What’s really cool is, there’re wrestlers who really want to get on the show. Not just in this country, but elsewhere, and with wrestlers signed elsewhere it’s difficult to get them on. Also, knowing we lost Zack Sabre Jr. and Will Ospreay – they’re contracted to New Japan, and were called up to the shows in Long Beach I think, so they’ll be in America, which is a shame. But the cool thing to come out of that is – and I’m not taking joy in this – but they were absolutely gutted they couldn’t do the show because our company means something to them. It’s humbling to know they really wanted to do it. It’s really cool to know everybody’s trying to stay injury-free to make sure they’re OK for the show. I know we’ve had a few issues with injuries, but the card has ended up how we initially planned it a few months ago.

Going back to Pete Dunne, he’s doing so well in WWE and NXT. All of a sudden, he’s fighting Ricochet for the North American Championship which is huge, and he’s on top of his game. The Dragunov fight is a great booking, so how did that come about?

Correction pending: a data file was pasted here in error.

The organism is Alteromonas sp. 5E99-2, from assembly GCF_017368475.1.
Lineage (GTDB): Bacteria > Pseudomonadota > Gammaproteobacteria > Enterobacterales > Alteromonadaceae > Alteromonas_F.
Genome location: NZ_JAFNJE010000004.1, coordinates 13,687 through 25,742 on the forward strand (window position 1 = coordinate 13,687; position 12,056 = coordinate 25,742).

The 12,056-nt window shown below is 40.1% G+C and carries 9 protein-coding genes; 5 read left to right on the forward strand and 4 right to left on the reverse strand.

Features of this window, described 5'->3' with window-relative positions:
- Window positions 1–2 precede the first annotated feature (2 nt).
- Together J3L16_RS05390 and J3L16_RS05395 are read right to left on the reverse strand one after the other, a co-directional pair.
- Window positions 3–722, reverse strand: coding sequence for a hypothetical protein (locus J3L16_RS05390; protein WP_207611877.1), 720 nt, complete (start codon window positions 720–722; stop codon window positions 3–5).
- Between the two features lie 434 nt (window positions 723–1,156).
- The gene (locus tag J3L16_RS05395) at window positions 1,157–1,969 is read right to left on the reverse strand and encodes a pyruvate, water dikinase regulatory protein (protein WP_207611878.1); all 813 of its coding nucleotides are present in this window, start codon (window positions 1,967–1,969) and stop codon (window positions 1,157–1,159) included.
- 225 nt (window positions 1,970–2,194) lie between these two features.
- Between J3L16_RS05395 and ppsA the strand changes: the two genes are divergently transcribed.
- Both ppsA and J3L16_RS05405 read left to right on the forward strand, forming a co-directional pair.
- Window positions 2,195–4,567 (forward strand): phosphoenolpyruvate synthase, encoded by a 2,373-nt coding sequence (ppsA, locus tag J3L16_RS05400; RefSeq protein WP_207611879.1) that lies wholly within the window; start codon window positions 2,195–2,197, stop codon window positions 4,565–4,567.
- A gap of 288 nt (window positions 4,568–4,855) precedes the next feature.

So, we watch a lot of wrestling and we’re friends with WxW. Around the time of 16 carat last year, Ilja became the biggest deal in Europe. With going to to Germany this last weekend, in terms of the most popular three wrestlers in Europe outside of Britain are all on our main show. You’ve got Ilja against Pete, Walter, our champion who is up against Tyler, and Timothy Thatcher who is part of our tag team match because of Kid Lycos’ injury. Ilja has something special about him – he’s still relatively new. Walter’s been around a while and he’s brilliant, but Ilja’s relatively new. He’s got an intensity and a passion behind him that has really resonated with people. I think out of the three of us it was John that first suggested we try and use him. We were hoping to use him last year, and it didn’t work out for some reason, but it turned out for how popular he is now’s the right time to use him. It’s also the reason we’ve not had him wrestle for us previously is because we want the first match he wrestles with us to be at Wembley. To have that big fight feel that you can’t just use him anywhere.

We know we have a lot of fans that travel to see us from mainland Europe. Speaking to fans this past week that have a photo, they say to us, “we’ll see you at Wembley” means that match has resonated with them in the same way that Walter and Tyler have. And also, a lot of the British guys are super popular in Germany, so knowing we’ll have a lot of people from over there is really cool. Also, Ilja’s popularity is only going to enhance because he’s doing Battle of Los Angeles right before so more and more people are going to know who he is and get to see him. He’s a very special talent.